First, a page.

When the Tokyo High Court rejected a lawsuit by a small group of elderly Taiwanese “comfort women” in 2004, Cheng Chen-tao (鄭陳桃), one of the plaintiffs, burst into tears in the courtroom.
Six years later, 89-year-old Cheng is still angred by the defeat, but said she and other comfort women would continue the decade-long legal battle against the Japanese government.
“I will not acknowledge defeat even though the court rejected our claims. I was forced to be a comfort woman when I was a student and I suffered all my life. It’s unacceptable that the Japanese government still refuses to apologize for what it did,” she said yesterday at an exhibition at the Taipei City Police Department’s Datong (大同) branch chronicling the women’s legal battle.
Photo: Wang Min-wei, Taipei Times
Cheng is one of 13 Taiwanese comfort women still alive. She joined eight other women to file a lawsuit against the Japanese government in 2001 for “recruiting” — most often through deception and coercion — tens of thousands of women from its colonies and occupied areas to serve as military sex slaves during World War II.
Cheng said she traveled all the way from Pingtung to attend the opening of the exhibition and asked for President Ma Ying-jeou’s (馬英九) assistance to help the surviving comfort women find justice and dignity.
“We flew to Japan several times, but they would not let us victims testify in court,” she said.
With the assistance from the Taipei Women’s Rescue Foundation, a non-profit organization that helped support the women’s case, the plaintiffs demanded ￥10 million (US$80,300) each in damages and an official apology from the Japanese government. However, Tokyo refused to admit it had recruited comfort women and has declined requests for an apology or compensation.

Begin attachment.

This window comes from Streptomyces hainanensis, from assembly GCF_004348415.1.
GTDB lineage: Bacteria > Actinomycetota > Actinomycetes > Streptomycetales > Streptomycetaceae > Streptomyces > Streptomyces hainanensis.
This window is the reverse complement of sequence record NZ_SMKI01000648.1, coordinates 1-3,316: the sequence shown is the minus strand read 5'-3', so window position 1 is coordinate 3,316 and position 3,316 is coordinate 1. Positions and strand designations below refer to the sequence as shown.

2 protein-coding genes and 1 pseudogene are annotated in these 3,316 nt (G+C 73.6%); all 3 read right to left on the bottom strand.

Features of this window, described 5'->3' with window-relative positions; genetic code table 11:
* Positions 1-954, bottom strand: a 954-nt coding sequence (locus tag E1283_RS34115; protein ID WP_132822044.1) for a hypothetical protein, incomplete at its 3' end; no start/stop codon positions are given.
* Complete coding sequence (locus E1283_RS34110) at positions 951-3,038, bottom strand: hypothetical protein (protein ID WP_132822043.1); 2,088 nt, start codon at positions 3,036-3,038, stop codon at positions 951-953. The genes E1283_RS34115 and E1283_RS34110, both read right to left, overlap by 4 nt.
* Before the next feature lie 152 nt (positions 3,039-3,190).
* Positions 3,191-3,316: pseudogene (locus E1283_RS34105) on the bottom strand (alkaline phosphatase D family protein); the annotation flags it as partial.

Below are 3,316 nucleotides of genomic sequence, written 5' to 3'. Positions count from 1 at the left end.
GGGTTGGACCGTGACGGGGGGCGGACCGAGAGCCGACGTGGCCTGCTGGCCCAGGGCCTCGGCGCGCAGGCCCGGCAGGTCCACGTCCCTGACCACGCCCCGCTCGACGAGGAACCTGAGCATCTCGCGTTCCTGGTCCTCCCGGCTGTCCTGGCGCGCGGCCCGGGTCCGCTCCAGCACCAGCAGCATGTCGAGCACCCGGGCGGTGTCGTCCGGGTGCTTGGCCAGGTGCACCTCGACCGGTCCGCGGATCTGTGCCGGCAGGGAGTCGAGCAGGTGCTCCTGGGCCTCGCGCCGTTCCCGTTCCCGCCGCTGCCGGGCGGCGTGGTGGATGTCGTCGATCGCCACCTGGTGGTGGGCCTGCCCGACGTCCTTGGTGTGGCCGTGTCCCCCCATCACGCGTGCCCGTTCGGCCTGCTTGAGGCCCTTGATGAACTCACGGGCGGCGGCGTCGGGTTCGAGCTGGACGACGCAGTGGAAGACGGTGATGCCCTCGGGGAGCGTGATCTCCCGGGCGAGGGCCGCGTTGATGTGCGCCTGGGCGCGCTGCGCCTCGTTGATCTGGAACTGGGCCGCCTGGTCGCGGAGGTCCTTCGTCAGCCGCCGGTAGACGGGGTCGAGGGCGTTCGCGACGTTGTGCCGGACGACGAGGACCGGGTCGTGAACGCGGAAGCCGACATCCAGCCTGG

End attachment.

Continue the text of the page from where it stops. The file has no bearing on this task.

“These grandmothers don’t want monetary compensation from the Japanese government. They only ask for an official apology,” foundation chairwoman Liao Ying-chih (廖英智) said.
Speaking at the opening of the exhibition, Ma said he regretted the Japanese government’s failure to acknowledge its mistakes and promised to seek justice for the women.
“It is the responsibility of the Japanese government to admit its mistakes and apologize … The battle is not over yet and it is regretful that the Japanese government still refuses to face its mistakes,” he said.
Germany has made efforts to confront its historical atrocities and even puts details of concentration camps in history textbooks, Ma said.
“It is a great pity that there are places or nations that have not achieved this stage,” he said.
Ma said it was important for governments to address their mistakes and promised that as president he would not avoid major incidents in Taiwan’s history, including the 228 Massacre and the White Terror era.
“We can forgive historical mistakes, but history cannot be forgotten. The government should not be afraid [to face] disgraceful events and it should not avoid its responsibility to offer a formal apology,” he said.
Ma praised the three comfort women who were present yesterday for their courage and held a private discussion with them after the ceremony.
Liao said that during the past year, the foundation has been seeking assistance from the Japanese Diet in the hope that laws can be passed to oblige Tokyo to apologize for the country’s treatment of the comfort women.
The number of comfort women conscripted by the Japanese government during World War II is estimated to stand at 500,000, with women and girls taken from Taiwan, Korea, China, the Philippines and other countries, Liao said.
Titled A Long Way Gone, the exhibition features documents and media coverage of the women’s lawsuit against the Japanese government, which marked its 10th anniversary this year. The exhibition runs until Feb. 28.
Additional reporting by CNA
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